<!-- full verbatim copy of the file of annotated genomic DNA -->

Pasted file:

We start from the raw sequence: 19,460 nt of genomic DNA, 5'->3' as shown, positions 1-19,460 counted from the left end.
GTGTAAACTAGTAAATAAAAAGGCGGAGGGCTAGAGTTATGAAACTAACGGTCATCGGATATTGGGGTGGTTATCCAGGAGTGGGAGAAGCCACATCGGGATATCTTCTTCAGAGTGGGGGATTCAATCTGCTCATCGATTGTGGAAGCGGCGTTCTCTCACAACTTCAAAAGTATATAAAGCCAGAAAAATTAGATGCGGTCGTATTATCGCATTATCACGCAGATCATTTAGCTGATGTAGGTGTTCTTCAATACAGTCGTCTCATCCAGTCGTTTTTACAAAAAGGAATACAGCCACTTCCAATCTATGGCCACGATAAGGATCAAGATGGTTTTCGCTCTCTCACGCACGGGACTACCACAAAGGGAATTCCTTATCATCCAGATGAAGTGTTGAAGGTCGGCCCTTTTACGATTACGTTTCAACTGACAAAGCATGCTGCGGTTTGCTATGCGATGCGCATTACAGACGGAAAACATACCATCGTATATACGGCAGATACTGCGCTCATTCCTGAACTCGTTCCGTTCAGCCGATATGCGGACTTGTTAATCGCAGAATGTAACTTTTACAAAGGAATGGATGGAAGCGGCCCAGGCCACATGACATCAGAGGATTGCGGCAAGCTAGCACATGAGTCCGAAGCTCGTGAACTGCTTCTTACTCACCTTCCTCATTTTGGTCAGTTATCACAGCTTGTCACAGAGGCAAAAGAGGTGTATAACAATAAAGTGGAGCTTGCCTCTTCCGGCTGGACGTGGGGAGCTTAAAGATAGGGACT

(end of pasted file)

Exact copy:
We start from the raw sequence: 19,460 nt of genomic DNA, 5'->3' as shown, positions 1-19,460 counted from the left end.
GTGTAAACTAGTAAATAAAAAGGCGGAGGGCTAGAGTTATGAAACTAACGGTCATCGGATATTGGGGTGGTTATCCAGGAGTGGGAGAAGCCACATCGGGATATCTTCTTCAGAGTGGGGGATTCAATCTGCTCATCGATTGTGGAAGCGGCGTTCTCTCACAACTTCAAAAGTATATAAAGCCAGAAAAATTAGATGCGGTCGTATTATCGCATTATCACGCAGATCATTTAGCTGATGTAGGTGTTCTTCAATACAGTCGTCTCATCCAGTCGTTTTTACAAAAAGGAATACAGCCACTTCCAATCTATGGCCACGATAAGGATCAAGATGGTTTTCGCTCTCTCACGCACGGGACTACCACAAAGGGAATTCCTTATCATCCAGATGAAGTGTTGAAGGTCGGCCCTTTTACGATTACGTTTCAACTGACAAAGCATGCTGCGGTTTGCTATGCGATGCGCATTACAGACGGAAAACATACCATCGTATATACGGCAGATACTGCGCTCATTCCTGAACTCGTTCCGTTCAGCCGATATGCGGACTTGTTAATCGCAGAATGTAACTTTTACAAAGGAATGGATGGAAGCGGCCCAGGCCACATGACATCAGAGGATTGCGGCAAGCTAGCACATGAGTCCGAAGCTCGTGAACTGCTTCTTACTCACCTTCCTCATTTTGGTCAGTTATCACAGCTTGTCACAGAGGCAAAAGAGGTGTATAACAATAAAGTGGAGCTTGCCTCTTCCGGCTGGACGTGGGGAGCTTAAAGATAGGGACT